Consumer oriented or fun usually means more v-shaped than neutral, I will give these that label with this definition. But then people are crazy to think that the mids will somehow be recessed which is more of an extreme case, hope this makes it clear that it isn't so. I think the filters options are there because the potential was there in design. Can never know for certain why AKG used filters, but pretty much every IEM can have multiple tuning by changing filters or changing the venting in a dynamic, so it's always nice to have as an extra but if there's a goal I feel one is always prominent. 

 

 

Popularity doesn't equal quality....


Edited by Inks - 6/8/12 at 4:48pm
post #24 of 211
Quote:
Originally Posted by music_4321 View Post

My responses now in GREEN

 

I believe Anaxilus, purrin, average_joe and someone else (in one of the links on the first post of this thread) preferred the "high-boost" filter 

 

I have no preference between the Reference and High Boost ports as for me the reference sounded more tonally accurate while the high boost port was technically better due to better driver coherence and a flatter treble frequency response.

 

Quote:
Originally Posted by ProjectDenz View Post

So nobody has compared this to the higher end JH customs?

 

My user name isn't nobody biggrin.gif, but I have compared the K3003 to the JH16.

post #25 of 211

Anybody know what happened to Bizkit's K3003 tour?

post #26 of 211

Who has got the best price ?

post #27 of 211
Thread Starter 

^   If you're based in Australia, that's where you might get the best price and perhaps, also, the most sensible option. Otherwise, you might get them cheaper from Stereo in Singapore, who will ship to many countries outside Singapore, but import duty and/or taxes might make them more expensive for you. Also, bear in mind that if you get them in Australia, any warranty issues you may have will be dealt with much more easily there.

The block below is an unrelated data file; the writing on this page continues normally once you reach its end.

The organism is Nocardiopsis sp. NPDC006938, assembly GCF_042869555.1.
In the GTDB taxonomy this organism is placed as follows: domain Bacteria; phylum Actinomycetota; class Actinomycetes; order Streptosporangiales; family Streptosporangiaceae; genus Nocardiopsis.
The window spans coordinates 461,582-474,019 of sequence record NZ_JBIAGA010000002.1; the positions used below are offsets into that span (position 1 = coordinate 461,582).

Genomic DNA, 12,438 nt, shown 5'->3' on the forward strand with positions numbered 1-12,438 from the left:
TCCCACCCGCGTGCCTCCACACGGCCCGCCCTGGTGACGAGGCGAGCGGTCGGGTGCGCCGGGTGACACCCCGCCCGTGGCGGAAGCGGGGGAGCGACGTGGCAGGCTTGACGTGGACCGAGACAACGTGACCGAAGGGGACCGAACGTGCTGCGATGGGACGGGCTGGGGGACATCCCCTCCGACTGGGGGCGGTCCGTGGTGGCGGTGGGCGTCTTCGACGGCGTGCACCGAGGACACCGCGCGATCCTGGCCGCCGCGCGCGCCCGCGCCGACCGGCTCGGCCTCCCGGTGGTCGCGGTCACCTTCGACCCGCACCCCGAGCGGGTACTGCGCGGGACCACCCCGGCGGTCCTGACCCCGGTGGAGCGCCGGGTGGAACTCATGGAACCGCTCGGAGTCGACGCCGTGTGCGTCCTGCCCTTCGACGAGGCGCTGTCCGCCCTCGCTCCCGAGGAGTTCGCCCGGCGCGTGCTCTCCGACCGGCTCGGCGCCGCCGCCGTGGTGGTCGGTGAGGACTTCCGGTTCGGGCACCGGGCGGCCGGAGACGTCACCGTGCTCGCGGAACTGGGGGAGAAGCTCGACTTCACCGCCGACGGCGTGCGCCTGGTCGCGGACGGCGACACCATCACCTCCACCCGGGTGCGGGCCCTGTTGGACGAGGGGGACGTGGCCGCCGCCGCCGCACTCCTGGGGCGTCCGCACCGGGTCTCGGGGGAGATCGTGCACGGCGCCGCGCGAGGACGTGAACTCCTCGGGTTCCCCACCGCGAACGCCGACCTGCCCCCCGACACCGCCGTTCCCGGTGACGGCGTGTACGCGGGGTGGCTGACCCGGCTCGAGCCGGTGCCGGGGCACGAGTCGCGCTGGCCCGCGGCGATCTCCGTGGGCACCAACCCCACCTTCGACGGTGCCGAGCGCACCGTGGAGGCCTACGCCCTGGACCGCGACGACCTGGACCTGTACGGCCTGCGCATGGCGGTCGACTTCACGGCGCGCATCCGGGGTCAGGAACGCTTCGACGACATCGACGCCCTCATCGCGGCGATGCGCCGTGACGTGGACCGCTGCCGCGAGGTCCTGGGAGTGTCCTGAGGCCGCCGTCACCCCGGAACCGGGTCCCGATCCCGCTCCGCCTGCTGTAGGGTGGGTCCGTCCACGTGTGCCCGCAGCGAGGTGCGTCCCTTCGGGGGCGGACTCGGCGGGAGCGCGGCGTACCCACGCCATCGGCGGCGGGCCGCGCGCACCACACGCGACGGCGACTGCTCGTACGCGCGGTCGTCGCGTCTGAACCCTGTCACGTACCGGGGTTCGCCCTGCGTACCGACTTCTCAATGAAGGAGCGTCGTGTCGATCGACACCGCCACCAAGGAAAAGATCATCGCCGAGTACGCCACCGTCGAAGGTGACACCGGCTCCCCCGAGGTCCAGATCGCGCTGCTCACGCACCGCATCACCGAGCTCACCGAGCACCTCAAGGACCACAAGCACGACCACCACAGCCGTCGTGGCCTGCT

On a side note, if you're seriously considering getting a set of K3003s, I suggest you get the non-remote/mic version of it (same price according to AKG Austria). Stereo in Singapore is one of the very few places that sell both models (the non-remote being only slightly cheaper), but I'm sure if you contact AKG Australia, they may order/get the "non-i" model for you (you might just have to wait a bit longer).


Edited by music_4321 - 7/11/12 at 8:17am
post #28 of 211

Yes I might have to buy them in Australia because of warranty claim and import duties.  Beside that, I'm hoping for a price drop.  

post #29 of 211
Thread Starter 
Quote:
Originally Posted by Audio-Omega View Post

Yes I might have to buy them in Australia because of warranty claim and import duties.  Beside that, I'm hoping for a price drop.  

 

No idea, but I suspect that's unlikely.

post #30 of 211

Is the non remote version more reliable ?